Don’t be afraid to try out a few instructors before settling on someone you enjoy working with. Some instructors are better than others at cuing and that alone can make a huge difference for Pilates beginners. Others are more hands-on when it comes to adjustments to your shoulders and pelvis which can be incredibly useful when retraining yourself how to move.
Small studio groups of 3–4 people also work well for Pilates beginners. Arrive early and let your instructor know that you’re new to Pilates. This way they’ll be able to slow down their cues and give you some extra attention to ensure you’re moving correctly.
Do Clinical Pilates if you’ve got pre-existing injuries
If you have pre-existing injuries, it’s especially important for you to see a Clinical Pilates instructor with a physiotherapy background. These practitioners first examine your problems before designing a workout program that will help rehabilitate your trouble areas. Having studied the human body, these physios can often be more effective at helping you recover from that sore tech neck or ankle sprain that just won’t heal properly.
Bonus points if your physio has an ultrasound which can show you in real-time how to use your transverse abdominis to brace your lower back and activate your pelvic floor to support your pelvic organs!
If you’re in Australia, remember that Clinical Pilates classes are claimable under your private health fund Physio Extras.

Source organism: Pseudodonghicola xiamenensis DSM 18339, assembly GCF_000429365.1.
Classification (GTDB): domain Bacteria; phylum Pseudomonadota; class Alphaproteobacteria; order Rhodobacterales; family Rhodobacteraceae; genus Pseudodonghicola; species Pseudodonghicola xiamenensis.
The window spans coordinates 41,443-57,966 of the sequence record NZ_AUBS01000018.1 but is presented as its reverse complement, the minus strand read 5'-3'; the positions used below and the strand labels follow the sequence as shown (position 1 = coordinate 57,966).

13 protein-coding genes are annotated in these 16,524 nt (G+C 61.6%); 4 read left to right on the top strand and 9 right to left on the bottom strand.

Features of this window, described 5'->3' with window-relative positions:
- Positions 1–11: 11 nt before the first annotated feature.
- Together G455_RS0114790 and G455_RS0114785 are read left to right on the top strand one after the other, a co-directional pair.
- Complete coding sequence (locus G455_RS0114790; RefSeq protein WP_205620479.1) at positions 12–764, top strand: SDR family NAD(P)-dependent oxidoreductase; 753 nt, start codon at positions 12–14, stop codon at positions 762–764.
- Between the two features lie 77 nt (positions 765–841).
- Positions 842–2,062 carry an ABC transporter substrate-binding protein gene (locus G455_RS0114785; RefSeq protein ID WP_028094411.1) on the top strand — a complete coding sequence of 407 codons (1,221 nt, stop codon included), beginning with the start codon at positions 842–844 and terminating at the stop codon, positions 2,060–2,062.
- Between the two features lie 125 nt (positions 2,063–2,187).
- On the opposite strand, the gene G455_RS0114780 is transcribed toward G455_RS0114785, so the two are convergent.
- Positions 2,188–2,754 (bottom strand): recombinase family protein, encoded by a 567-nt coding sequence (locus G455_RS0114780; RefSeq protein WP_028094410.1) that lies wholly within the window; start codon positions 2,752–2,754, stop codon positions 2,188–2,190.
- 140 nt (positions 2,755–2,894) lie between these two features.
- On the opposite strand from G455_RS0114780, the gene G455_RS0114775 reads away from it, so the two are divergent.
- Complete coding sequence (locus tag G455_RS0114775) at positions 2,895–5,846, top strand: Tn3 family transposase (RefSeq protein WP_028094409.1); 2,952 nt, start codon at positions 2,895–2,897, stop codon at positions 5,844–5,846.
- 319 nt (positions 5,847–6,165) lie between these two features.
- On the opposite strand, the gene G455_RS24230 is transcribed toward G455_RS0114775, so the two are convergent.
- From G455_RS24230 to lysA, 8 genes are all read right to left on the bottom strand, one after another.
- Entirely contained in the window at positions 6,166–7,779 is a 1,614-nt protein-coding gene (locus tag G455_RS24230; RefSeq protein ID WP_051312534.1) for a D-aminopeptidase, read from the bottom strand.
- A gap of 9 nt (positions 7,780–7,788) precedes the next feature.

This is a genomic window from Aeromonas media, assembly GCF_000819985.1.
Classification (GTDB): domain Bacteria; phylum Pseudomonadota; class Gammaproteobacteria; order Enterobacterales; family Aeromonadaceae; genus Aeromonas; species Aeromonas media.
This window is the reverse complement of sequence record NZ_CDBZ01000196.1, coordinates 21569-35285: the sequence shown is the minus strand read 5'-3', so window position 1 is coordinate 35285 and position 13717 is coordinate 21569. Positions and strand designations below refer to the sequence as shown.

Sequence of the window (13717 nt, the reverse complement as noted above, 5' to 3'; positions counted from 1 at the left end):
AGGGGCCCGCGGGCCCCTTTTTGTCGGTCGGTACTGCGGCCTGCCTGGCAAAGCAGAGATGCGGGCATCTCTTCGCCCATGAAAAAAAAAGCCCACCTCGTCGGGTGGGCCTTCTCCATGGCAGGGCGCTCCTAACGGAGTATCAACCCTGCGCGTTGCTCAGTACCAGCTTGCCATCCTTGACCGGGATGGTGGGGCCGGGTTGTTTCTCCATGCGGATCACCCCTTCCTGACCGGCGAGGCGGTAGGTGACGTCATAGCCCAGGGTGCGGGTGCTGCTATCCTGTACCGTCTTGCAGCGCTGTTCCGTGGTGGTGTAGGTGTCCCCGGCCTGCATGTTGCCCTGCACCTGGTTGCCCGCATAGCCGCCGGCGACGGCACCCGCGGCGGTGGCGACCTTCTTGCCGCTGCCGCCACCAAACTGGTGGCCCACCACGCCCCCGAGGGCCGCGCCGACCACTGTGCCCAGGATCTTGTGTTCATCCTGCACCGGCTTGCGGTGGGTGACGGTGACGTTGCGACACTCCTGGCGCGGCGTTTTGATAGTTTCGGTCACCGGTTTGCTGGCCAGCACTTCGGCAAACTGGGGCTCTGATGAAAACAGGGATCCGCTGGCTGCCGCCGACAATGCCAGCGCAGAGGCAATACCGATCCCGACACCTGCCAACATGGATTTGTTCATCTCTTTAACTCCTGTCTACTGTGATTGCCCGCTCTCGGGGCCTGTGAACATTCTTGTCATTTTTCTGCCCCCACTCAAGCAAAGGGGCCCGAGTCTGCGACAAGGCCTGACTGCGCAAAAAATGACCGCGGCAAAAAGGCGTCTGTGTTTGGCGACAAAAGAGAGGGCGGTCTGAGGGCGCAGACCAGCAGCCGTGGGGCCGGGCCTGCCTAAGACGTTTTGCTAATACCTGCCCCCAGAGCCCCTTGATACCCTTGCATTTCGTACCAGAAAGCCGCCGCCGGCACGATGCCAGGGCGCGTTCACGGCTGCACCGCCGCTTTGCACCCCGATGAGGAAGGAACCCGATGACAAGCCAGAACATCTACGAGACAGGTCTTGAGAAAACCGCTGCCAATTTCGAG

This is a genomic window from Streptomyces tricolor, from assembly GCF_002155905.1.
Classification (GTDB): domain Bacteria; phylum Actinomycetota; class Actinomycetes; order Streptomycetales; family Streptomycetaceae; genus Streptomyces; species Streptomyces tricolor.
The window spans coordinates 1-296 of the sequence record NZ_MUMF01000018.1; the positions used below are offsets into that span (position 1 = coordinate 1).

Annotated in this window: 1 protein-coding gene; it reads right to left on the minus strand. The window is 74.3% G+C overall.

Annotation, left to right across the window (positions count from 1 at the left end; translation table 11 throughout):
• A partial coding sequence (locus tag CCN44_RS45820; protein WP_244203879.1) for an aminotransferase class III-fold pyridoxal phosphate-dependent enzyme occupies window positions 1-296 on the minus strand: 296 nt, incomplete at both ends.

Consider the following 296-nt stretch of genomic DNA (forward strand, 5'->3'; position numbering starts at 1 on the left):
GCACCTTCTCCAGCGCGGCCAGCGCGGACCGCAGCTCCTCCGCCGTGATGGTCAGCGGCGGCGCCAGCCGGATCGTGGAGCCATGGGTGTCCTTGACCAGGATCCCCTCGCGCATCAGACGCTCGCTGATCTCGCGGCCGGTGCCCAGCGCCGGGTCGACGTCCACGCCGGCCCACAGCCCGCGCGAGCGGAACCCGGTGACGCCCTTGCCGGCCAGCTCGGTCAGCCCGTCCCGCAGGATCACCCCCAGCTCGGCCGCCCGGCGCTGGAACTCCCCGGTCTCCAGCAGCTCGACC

Grip socks are totally worth it
If you’ve got your heart set on reformer Pilates, do get yourself a pair of grip socks before your first class. These socks with small rubber grips help keep you safe by minimising slips and falls when on the equipment. Better grip also means that you can concentrate on activating and using the correct muscles. Normal socks which don’t fit tight enough might mean you need to over compensate in order to stay upright on the reformer.
If you rock up without a pair, don’t sweat! Ask your studio if they have any non-slip pads you can use to steady yourself with.
Slow and steady wins the race
When you’re in an open studio class, it’s easy to get caught up in what others are doing. They might be gliding in and out of movements faster than you and that’s okay.
Pilates is focused on slow, controlled movements and it prizes correct form over higher resistance and repetitions. There’s two reasons for this: firstly, you’ll increase your mind muscle connection and decrease the likelihood of injury. Secondly, slower Pilates gives a more intense workout that develops your strength and lengthens your body from inside out.
So don’t worry about what others are doing. For Pilates beginners, your priority is to develop good form and technique through a slow and steady practice.
Muscles you didn’t know existed will be sore tomorrow!
It’s common to have sore abs the day after your first Pilates workout. This is a good indicator that you’ve been using the right muscles during your session! The soreness goes away in 2–3 days but, in this period, you’ll notice that you’re now more mindful of your posture and moving easier (even lighter on your feet!).
If you do feel any sharp pain, your best bet is to seek medical advice to ensure that you haven’t injured yourself.